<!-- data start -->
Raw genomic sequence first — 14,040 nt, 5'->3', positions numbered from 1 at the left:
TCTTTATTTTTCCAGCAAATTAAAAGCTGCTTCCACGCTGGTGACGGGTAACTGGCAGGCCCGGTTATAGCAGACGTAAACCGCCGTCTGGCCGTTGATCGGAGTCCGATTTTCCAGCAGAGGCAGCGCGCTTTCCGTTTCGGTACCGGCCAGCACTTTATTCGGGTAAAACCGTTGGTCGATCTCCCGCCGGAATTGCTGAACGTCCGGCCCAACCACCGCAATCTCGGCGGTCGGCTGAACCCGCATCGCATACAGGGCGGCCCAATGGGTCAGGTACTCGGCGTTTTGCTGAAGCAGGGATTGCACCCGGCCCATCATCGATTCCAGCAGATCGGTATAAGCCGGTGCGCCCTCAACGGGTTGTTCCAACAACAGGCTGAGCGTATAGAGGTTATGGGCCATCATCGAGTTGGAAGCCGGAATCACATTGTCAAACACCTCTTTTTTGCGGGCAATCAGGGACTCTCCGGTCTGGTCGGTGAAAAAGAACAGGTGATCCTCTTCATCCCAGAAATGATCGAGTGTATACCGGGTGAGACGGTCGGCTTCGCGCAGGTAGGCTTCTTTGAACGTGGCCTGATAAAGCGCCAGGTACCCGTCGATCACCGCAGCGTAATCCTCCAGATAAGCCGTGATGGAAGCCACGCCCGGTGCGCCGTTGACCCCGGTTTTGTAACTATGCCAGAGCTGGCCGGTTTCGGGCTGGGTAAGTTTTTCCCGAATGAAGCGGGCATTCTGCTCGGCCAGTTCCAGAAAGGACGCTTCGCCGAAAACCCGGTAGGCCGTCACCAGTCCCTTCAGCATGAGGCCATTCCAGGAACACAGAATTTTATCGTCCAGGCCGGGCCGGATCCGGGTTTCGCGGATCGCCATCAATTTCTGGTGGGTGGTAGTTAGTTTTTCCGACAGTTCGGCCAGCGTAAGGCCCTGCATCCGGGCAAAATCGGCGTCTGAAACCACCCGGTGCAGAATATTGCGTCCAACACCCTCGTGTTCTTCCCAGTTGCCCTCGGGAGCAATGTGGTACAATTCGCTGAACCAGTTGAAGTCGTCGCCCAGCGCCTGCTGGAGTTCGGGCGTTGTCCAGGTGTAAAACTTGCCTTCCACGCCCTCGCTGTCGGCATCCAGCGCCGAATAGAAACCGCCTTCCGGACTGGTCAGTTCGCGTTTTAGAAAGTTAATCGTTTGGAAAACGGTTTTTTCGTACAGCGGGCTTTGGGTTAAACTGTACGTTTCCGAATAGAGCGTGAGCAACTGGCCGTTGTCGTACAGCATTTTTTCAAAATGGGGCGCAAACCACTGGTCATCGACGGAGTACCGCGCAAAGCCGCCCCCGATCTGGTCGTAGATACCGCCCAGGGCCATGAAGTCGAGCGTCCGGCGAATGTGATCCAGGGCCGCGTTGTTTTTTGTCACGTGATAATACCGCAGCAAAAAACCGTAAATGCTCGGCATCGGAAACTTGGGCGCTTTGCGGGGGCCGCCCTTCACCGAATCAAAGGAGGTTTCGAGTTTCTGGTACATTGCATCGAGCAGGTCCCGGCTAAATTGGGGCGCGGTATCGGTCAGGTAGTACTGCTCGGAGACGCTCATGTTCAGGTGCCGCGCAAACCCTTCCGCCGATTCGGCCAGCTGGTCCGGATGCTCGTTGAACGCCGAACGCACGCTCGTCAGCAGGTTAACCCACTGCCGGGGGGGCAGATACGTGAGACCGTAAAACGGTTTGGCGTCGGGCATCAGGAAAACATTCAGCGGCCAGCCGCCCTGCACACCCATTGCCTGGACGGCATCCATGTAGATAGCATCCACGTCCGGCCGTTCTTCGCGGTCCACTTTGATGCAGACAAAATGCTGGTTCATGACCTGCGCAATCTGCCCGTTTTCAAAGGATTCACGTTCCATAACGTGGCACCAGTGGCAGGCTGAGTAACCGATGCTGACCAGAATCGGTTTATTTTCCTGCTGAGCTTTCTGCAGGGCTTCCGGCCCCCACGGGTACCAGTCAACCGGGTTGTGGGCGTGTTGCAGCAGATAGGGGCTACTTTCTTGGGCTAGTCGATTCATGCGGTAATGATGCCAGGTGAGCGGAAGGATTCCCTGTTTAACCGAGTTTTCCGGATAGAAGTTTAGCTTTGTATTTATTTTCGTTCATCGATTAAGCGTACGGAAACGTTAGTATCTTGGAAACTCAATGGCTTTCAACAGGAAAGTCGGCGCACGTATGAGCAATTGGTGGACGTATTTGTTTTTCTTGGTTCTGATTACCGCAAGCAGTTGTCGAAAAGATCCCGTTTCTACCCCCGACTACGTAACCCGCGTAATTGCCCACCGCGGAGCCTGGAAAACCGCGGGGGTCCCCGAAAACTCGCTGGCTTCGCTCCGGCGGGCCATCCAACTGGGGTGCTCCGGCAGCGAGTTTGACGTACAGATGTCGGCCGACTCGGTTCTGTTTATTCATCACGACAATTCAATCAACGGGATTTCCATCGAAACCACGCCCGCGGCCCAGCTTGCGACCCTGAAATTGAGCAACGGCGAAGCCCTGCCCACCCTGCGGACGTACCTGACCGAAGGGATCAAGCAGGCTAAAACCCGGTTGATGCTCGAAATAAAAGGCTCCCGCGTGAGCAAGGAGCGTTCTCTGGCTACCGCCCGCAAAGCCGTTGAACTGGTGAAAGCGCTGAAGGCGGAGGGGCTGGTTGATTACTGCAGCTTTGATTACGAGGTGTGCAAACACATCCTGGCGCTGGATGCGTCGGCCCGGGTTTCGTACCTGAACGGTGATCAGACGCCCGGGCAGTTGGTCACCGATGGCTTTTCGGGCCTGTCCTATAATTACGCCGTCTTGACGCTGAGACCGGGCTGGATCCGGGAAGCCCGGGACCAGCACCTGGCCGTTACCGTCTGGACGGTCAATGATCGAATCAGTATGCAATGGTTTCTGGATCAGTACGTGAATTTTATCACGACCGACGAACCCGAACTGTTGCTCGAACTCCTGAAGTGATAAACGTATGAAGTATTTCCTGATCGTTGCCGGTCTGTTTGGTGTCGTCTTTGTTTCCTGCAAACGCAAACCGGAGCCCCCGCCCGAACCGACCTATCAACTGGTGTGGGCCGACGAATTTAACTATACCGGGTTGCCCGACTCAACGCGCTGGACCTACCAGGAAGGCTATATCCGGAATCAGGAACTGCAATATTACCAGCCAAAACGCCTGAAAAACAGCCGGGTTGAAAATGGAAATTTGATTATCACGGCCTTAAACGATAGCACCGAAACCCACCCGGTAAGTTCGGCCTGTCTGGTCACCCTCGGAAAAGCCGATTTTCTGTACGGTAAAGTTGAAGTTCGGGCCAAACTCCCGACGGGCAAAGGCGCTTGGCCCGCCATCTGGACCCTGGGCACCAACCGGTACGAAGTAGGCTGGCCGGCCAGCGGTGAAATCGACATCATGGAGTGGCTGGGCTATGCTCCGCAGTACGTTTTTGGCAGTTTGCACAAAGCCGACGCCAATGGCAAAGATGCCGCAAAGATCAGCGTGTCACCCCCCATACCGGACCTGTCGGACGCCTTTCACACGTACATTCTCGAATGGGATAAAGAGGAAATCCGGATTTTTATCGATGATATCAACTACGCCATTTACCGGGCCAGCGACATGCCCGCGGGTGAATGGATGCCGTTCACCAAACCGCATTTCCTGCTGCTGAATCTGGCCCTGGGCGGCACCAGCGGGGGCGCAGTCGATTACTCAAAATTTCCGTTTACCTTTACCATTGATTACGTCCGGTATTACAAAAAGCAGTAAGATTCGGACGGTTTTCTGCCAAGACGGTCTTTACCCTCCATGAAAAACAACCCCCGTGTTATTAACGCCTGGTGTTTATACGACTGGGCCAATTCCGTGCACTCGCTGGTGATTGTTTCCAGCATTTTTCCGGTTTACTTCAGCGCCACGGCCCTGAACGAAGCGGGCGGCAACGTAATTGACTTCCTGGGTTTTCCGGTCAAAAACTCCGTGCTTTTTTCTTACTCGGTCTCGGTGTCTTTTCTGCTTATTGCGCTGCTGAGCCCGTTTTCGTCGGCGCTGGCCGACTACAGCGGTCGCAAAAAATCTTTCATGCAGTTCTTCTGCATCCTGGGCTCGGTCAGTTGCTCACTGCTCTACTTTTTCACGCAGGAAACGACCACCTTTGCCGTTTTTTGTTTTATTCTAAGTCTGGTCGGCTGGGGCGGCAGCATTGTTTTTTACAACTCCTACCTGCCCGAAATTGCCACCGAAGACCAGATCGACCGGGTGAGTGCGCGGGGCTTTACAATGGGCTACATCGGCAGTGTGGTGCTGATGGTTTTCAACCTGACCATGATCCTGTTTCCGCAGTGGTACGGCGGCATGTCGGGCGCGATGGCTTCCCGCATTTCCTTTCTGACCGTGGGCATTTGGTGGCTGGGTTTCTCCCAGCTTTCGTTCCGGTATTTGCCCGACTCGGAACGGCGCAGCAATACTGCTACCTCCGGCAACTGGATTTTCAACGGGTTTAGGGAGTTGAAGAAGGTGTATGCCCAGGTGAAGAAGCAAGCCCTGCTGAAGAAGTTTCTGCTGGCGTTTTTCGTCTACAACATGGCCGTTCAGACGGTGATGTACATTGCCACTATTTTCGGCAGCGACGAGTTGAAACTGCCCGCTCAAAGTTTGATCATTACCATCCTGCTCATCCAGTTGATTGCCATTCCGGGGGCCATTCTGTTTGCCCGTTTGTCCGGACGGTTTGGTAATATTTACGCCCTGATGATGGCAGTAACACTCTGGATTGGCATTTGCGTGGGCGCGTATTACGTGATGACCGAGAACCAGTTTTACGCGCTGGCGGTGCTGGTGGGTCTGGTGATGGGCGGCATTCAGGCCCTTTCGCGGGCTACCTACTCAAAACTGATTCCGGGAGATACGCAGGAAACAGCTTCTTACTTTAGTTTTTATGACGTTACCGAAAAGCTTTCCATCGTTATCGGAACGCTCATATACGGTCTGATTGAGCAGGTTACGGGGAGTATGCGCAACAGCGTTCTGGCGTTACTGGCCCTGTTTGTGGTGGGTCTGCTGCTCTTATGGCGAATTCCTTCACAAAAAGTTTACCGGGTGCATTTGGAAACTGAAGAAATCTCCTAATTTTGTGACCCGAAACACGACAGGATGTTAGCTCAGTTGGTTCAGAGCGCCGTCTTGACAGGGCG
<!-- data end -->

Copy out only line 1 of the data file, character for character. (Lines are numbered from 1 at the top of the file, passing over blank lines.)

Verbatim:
Raw genomic sequence first — 14,040 nt, 5'->3', positions numbered from 1 at the left: